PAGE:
Some guy called me last week and told me that he had accidentally sent me money on M-PESA, and could I please send it back. I told him that no, I hadn’t noticed any text messages, but that I would look. “Tafadhali, ndugu yangu, niangalilie” (please, my brother, look for me). As I had just been on the phone before he called, I hadn’t seen that there was, in fact, an SMS confirmation of an M-PESA transaction. I gave him a call back and told him that I’d return the money to him right away.
BC8JT386 Confirmed you have received Ksh 1,230 from JAMES KORIR on6/4/11 at 5:40 pm your new M-PESA balance is Ksh2,150
M-PESA is Safaricom’s mobile banking platform. It’s kinda like a bank account that runs on your phone… as long as you have your phone and your PIN you can send or receive money extremely flexibly. The M-PESA application is embedded into your GSM SIM card using what’s called the “SIM Toolkit.” That means the M-PESA functionality can move from phone to phone, without having to be “installed.”
That model works well for most people, but because I always like to live on the edge my Android-powered Samsung Galaxy S doesn’t support the SIM Toolkit. The stock firmware does, but I’ve replaced Samsung’s boring software with CyanogenMod, a fork of the Android Open Source Project’s public Android 2.3 “Gingerbread” source code. Since it’s a known issue I always have to pop my SIM card into a crappy $20 Nokia phone whenever I want to use M-PESA.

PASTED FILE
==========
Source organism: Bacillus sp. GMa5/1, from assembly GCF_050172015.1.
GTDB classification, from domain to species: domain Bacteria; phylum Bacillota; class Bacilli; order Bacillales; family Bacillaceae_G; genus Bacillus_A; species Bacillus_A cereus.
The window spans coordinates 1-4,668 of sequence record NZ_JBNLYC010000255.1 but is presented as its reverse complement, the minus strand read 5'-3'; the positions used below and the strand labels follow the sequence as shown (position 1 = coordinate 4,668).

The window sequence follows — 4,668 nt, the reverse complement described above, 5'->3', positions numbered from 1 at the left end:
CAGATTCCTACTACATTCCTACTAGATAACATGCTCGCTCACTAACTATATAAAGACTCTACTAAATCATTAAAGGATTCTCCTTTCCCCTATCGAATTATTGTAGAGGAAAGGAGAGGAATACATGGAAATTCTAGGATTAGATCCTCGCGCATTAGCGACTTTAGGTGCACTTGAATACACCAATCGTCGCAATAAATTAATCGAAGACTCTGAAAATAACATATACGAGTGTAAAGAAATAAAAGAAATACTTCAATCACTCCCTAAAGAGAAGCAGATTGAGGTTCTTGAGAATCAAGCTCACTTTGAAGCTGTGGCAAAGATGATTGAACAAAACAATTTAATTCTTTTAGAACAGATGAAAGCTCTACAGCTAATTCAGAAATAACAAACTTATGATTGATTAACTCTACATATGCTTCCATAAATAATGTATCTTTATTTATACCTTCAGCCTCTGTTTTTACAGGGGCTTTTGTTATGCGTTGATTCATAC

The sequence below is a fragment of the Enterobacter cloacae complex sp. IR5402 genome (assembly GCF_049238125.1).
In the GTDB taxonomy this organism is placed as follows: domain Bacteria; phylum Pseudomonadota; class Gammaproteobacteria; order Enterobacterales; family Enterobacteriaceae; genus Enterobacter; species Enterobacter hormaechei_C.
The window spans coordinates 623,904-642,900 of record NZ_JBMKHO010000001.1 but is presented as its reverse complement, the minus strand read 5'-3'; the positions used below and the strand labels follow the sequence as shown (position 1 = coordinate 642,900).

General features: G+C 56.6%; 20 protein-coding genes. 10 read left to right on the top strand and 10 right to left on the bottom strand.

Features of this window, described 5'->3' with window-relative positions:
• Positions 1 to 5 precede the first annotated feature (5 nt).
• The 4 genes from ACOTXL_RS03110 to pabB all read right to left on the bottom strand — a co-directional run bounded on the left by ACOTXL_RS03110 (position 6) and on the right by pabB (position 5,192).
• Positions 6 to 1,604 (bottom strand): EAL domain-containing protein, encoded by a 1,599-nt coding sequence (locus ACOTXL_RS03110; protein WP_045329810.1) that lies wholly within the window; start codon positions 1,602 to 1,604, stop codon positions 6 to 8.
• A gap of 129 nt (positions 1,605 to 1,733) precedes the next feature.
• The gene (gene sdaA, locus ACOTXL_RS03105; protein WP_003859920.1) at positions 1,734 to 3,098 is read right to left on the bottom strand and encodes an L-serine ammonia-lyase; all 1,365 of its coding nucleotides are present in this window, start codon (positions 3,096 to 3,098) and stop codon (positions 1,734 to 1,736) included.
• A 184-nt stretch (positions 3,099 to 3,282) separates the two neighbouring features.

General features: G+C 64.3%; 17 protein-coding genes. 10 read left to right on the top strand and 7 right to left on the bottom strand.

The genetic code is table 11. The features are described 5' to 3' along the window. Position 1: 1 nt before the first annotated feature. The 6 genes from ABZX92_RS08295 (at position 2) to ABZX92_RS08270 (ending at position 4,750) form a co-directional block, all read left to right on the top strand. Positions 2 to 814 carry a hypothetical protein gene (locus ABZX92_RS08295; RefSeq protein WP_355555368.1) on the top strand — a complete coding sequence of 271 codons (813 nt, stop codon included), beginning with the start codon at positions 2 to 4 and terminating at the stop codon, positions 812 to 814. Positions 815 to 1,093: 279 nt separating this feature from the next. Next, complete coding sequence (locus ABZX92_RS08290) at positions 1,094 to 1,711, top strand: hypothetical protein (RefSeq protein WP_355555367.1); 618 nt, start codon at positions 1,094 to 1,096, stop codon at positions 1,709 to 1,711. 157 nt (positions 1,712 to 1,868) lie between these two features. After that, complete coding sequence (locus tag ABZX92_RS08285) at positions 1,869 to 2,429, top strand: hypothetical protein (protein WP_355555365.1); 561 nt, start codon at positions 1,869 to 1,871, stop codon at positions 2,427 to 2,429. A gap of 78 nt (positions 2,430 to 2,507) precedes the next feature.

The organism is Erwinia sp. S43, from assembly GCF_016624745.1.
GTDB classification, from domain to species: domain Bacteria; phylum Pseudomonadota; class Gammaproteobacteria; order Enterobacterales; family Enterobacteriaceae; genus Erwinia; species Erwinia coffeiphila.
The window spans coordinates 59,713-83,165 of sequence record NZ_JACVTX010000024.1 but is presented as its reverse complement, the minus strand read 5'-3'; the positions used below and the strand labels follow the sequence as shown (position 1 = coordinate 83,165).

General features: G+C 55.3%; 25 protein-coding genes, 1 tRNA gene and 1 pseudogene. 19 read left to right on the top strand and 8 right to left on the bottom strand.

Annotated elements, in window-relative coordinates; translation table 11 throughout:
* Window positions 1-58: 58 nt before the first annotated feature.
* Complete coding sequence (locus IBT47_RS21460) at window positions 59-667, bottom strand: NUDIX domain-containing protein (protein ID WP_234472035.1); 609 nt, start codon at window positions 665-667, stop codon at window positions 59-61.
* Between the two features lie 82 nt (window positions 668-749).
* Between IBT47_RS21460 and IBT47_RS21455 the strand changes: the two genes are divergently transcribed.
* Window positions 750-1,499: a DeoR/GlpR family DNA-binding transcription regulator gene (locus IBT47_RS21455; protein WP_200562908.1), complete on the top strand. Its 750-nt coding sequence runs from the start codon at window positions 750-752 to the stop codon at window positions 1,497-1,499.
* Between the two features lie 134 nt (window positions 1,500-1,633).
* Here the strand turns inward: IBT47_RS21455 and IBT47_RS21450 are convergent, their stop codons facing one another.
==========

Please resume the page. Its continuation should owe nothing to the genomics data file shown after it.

Right as I was about to press the “Ok” confirmation to send the money back, the guy CALLS ME. Because this phone doesn’t have any sophisticated multitasking I freak out and cancel the call, only to find that my M-PESA dialog has disappeared. I navigated to the M-PESA application again but it refused to launch. Assuming that the transaction hasn’t gone through, I reboot my phone and try again. Surprise: “not enough funds to complete transaction!”
Now I’m really freaking out. “Stupid Android,” I think to myself―1,230 shillings ($15) has just disappeared from my account and I still have to send this guy’s money back. Money I apparently DON’T have! In a moment of what appears to have been brilliance, I call Safaricom’s free customer service line to explain this bizarre scenario. I don’t bother explaining that I’m running some crazy operating system on my phone, and just stick to the facts.
Safaricom lady: Sir, who sent the message? Did it say “M-PESA” at the top?
And that’s when the light bulb turned on, this guy is a con man. Crap. How embarrassing. If I hadn’t have been so broke I would have gladly sent this guy “his” money and never thought twice about it!
Moral of the Story
Stay sharp, people! M-PESA SMSes will always be from “M-PESA”! Con men rely on confusion and take advantage of nice guys like you and me.
In retrospect, the confirmation SMS was close to the “real thing” but far from perfect. It’s crystal clear now, but in the heat of the moment I admit I didn’t even notice the flaws in grammar and punctuation! For the record, I also blame the preoccupation with SIM swapping and crappy Nokia phones! I’m not always so daft…